Saint Brigid's Day, or Lá Fhéile Bríde in Irish, is also the day of the old Celtic festival of Imbolc, meaning in the belly of the Mother because that is where seeds are beginning to stir as it is Spring and longer days. In agriculture, it marks the start of the lambing season. This ancient Celtic pagan feast is one of the ‘quarter days’ of the Celtic calendar which marked the mid-points between solstice dates, crucial days in the earths’ journey around the sun. Archeological excavations in Ireland have determined how important Imbolic was to ancient farming communities. The tradition of Imbolc is some 5,000 years old.
This Celtic feast is so much part of Irish culture, it is included with the Celtic Fire Goddess, Brigit, patron of smithcraft, healing, midwifery, and poetry. It is the festival of the Maiden, for from this day to March 21st, it is her season to prepare for growth and renewal. Brighid's snake emerges from the womb of the Earth Mother to test the weather, (the origin of Ground Hog Day), and in many places the first Crocus flowers began to spring forth from the frozen earth.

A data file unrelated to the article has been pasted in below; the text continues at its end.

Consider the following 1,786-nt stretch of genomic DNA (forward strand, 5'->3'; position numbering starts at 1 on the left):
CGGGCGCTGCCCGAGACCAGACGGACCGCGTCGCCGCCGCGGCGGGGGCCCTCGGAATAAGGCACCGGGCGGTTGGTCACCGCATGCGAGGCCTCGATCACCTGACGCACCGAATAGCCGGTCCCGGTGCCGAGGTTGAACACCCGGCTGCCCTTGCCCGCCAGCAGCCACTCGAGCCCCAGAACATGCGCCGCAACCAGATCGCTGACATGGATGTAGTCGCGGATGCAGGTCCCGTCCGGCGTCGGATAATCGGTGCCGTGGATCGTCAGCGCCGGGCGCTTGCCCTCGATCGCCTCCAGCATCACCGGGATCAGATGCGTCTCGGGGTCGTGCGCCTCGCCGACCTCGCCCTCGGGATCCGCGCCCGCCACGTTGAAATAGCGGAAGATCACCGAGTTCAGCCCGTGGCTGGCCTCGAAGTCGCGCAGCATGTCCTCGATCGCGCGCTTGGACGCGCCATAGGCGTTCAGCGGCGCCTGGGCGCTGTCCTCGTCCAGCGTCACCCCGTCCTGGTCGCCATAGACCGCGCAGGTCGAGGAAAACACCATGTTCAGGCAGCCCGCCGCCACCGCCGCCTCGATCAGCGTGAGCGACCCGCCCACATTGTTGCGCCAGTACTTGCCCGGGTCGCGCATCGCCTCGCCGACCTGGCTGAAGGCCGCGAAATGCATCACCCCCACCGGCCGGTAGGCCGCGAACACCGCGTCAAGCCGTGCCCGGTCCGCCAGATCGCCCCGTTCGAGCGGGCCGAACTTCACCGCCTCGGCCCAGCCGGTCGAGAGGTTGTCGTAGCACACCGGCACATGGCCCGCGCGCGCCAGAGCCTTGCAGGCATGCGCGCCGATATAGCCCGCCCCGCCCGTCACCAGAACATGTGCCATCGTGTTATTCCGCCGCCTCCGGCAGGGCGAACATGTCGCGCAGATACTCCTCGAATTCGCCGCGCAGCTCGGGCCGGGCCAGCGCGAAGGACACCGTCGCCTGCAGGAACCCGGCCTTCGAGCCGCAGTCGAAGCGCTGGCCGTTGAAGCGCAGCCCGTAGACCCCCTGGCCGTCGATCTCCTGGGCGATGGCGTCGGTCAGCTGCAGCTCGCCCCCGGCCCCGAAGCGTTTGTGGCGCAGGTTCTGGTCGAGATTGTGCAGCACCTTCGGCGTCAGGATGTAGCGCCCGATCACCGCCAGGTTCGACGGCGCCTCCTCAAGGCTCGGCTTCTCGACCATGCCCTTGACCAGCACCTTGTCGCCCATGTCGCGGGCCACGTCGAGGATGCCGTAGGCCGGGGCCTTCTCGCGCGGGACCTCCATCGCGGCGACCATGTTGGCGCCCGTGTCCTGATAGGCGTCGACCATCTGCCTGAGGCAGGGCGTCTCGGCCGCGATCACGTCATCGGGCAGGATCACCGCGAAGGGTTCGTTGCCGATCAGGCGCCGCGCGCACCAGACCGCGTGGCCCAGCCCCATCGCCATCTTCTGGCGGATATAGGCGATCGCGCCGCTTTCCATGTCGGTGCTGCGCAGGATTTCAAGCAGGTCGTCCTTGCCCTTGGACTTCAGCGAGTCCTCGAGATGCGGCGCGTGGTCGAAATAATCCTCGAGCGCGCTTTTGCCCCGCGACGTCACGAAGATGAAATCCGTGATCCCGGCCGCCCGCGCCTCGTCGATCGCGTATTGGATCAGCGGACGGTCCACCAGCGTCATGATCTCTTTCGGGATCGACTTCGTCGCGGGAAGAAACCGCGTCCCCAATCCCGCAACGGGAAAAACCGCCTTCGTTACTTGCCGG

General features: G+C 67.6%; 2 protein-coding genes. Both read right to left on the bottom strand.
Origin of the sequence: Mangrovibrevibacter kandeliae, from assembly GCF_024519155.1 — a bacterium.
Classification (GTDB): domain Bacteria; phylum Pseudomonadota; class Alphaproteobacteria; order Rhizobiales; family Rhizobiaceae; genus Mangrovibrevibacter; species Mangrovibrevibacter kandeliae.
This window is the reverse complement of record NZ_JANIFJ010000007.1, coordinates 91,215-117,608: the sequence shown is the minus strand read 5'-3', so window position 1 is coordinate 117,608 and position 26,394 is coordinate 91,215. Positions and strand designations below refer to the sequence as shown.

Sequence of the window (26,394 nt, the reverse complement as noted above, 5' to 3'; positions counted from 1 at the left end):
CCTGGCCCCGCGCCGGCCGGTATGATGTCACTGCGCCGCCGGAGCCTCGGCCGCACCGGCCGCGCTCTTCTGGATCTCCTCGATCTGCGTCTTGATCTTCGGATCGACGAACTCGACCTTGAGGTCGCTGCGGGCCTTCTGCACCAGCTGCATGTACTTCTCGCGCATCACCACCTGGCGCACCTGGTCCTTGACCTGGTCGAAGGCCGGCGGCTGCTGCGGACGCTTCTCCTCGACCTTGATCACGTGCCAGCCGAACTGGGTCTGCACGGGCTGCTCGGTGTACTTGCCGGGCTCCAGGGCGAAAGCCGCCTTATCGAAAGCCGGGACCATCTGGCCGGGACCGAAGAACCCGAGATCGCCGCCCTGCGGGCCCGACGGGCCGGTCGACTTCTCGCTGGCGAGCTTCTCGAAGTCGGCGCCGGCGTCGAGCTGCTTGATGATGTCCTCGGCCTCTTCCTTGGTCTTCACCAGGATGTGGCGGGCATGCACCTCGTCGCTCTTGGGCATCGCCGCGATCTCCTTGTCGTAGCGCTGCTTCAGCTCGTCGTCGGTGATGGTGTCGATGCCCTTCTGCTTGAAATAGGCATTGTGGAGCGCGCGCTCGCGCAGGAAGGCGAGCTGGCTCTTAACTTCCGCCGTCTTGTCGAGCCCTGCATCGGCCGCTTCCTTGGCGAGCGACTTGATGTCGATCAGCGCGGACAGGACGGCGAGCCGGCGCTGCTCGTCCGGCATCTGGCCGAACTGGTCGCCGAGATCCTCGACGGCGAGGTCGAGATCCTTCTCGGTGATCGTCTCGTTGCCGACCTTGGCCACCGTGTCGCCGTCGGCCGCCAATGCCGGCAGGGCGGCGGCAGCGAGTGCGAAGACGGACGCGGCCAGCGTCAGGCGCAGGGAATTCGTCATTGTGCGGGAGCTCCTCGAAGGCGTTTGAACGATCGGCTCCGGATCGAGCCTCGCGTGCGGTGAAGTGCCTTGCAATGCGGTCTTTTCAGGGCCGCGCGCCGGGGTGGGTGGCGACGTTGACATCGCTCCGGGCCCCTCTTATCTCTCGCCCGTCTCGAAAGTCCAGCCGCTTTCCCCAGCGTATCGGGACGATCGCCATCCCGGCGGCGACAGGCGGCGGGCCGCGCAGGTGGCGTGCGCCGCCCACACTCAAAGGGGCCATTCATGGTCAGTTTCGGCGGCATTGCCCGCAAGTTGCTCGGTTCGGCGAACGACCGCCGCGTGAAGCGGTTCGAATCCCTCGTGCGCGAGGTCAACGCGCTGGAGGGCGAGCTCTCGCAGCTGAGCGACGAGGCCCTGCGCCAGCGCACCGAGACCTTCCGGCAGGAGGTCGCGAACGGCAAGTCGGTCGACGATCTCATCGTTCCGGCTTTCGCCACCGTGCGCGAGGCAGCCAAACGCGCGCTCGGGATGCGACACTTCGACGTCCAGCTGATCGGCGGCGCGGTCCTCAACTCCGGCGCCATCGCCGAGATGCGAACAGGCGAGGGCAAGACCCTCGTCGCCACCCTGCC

Many Celtic feast days were adopted by the early Christians and their association was changed to saints instead of natural events or ancient Gods. It was much easier to covert people if they could keep their old habits and leave their culture unchanged practicing celebrations on the same days of the year as they had always done.
The best-known Brigid's tradition is the making and giving of Brigid's crosses. This tradition is based on a legend about Saint Brigid which tells us that she converted a dying Pagan. To explain the new faith to him, she improvised making a cross from rushes which was all that was available to her in the location. A Brigid’s cross placed above the front door is a welcome and protection to the home.
There are simple activities for those of us that are not Irish Gods or Goddesses, such as lighting candles or lamps in each room of the house right after sunset for a few minutes to honor the Sun's rebirth, walks in the snow to search for signs of Spring. Place a besom (broom) by the front door to symbolize sweeping out the old and welcoming the new. Bon fires are a way to light our own illumination as well as that of Sun Goddess Brigid. Include traditional foods made with seeds, (to symbolize growth), raisins (a fruit of the Sun God), pork, poultry, or lamb, with sides of potatoes, cabbage, onions, and garlic to honor the day.
This is our time to gather our strength and vision, begin to wake up with nature to the creative work of dispensing of the old and making way for the new.
Imbolc: Celebration of Returning Light
February 2nd. Imbolc/Mid-Winter: celebration, prophecy, purification
New Year (Tibetan, Chinese, Iroquois)
Tu Bi-Shevat (Jewish)
Goddess Festivals: Brigit, Brighid, Brigid (Celtic)